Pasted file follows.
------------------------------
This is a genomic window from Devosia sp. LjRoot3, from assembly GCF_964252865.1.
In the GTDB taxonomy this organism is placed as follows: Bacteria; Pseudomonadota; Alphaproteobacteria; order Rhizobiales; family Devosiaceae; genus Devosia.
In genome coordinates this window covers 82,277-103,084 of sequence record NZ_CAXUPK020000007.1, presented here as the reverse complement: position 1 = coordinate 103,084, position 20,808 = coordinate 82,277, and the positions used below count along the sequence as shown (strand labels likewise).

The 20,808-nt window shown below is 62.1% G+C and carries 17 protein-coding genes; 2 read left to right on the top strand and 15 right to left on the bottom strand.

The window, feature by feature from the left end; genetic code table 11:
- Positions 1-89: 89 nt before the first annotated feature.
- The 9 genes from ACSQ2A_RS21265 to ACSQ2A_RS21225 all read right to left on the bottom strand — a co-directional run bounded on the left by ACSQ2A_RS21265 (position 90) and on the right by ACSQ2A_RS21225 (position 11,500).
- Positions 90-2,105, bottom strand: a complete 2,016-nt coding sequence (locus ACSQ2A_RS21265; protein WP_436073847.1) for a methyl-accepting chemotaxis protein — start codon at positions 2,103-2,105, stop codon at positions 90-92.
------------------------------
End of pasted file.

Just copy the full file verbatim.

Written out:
This is a genomic window from Devosia sp. LjRoot3, from assembly GCF_964252865.1.
In the GTDB taxonomy this organism is placed as follows: Bacteria; Pseudomonadota; Alphaproteobacteria; order Rhizobiales; family Devosiaceae; genus Devosia.
In genome coordinates this window covers 82,277-103,084 of sequence record NZ_CAXUPK020000007.1, presented here as the reverse complement: position 1 = coordinate 103,084, position 20,808 = coordinate 82,277, and the positions used below count along the sequence as shown (strand labels likewise).

The 20,808-nt window shown below is 62.1% G+C and carries 17 protein-coding genes; 2 read left to right on the top strand and 15 right to left on the bottom strand.

The window, feature by feature from the left end; genetic code table 11:
- Positions 1-89: 89 nt before the first annotated feature.
- The 9 genes from ACSQ2A_RS21265 to ACSQ2A_RS21225 all read right to left on the bottom strand — a co-directional run bounded on the left by ACSQ2A_RS21265 (position 90) and on the right by ACSQ2A_RS21225 (position 11,500).
- Positions 90-2,105, bottom strand: a complete 2,016-nt coding sequence (locus ACSQ2A_RS21265; protein WP_436073847.1) for a methyl-accepting chemotaxis protein — start codon at positions 2,103-2,105, stop codon at positions 90-92.